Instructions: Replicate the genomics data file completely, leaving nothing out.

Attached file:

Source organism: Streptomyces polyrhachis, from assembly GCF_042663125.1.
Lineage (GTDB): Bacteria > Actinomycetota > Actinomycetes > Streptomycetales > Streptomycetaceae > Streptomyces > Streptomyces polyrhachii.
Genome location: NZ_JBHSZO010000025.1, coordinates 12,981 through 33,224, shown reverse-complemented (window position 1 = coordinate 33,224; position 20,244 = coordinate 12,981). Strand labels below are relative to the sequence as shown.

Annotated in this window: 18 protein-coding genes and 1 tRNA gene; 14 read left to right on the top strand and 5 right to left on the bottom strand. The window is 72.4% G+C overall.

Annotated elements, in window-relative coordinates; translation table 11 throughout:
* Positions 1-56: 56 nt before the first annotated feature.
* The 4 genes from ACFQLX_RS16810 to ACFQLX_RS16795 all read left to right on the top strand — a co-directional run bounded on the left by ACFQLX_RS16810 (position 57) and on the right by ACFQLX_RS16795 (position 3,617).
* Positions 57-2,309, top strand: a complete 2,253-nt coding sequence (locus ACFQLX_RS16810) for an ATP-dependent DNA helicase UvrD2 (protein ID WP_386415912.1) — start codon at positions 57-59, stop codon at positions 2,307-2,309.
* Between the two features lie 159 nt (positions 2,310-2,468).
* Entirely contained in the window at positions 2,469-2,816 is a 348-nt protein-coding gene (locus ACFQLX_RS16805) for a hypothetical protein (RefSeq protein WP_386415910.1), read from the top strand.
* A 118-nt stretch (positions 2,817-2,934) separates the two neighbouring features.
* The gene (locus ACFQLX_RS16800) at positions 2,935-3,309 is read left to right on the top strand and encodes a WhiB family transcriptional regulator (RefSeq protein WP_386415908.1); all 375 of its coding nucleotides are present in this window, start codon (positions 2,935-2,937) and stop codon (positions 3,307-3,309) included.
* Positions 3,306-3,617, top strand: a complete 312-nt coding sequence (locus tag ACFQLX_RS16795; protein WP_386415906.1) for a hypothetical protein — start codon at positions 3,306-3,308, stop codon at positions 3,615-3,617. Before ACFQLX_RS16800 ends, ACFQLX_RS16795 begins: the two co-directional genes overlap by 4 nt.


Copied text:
Source organism: Streptomyces polyrhachis, from assembly GCF_042663125.1.
Lineage (GTDB): Bacteria > Actinomycetota > Actinomycetes > Streptomycetales > Streptomycetaceae > Streptomyces > Streptomyces polyrhachii.
Genome location: NZ_JBHSZO010000025.1, coordinates 12,981 through 33,224, shown reverse-complemented (window position 1 = coordinate 33,224; position 20,244 = coordinate 12,981). Strand labels below are relative to the sequence as shown.

Annotated in this window: 18 protein-coding genes and 1 tRNA gene; 14 read left to right on the top strand and 5 right to left on the bottom strand. The window is 72.4% G+C overall.

Annotated elements, in window-relative coordinates; translation table 11 throughout:
* Positions 1-56: 56 nt before the first annotated feature.
* The 4 genes from ACFQLX_RS16810 to ACFQLX_RS16795 all read left to right on the top strand — a co-directional run bounded on the left by ACFQLX_RS16810 (position 57) and on the right by ACFQLX_RS16795 (position 3,617).
* Positions 57-2,309, top strand: a complete 2,253-nt coding sequence (locus ACFQLX_RS16810) for an ATP-dependent DNA helicase UvrD2 (protein ID WP_386415912.1) — start codon at positions 57-59, stop codon at positions 2,307-2,309.
* Between the two features lie 159 nt (positions 2,310-2,468).
* Entirely contained in the window at positions 2,469-2,816 is a 348-nt protein-coding gene (locus ACFQLX_RS16805) for a hypothetical protein (RefSeq protein WP_386415910.1), read from the top strand.
* A 118-nt stretch (positions 2,817-2,934) separates the two neighbouring features.
* The gene (locus ACFQLX_RS16800) at positions 2,935-3,309 is read left to right on the top strand and encodes a WhiB family transcriptional regulator (RefSeq protein WP_386415908.1); all 375 of its coding nucleotides are present in this window, start codon (positions 2,935-2,937) and stop codon (positions 3,307-3,309) included.
* Positions 3,306-3,617, top strand: a complete 312-nt coding sequence (locus tag ACFQLX_RS16795; protein WP_386415906.1) for a hypothetical protein — start codon at positions 3,306-3,308, stop codon at positions 3,615-3,617. Before ACFQLX_RS16800 ends, ACFQLX_RS16795 begins: the two co-directional genes overlap by 4 nt.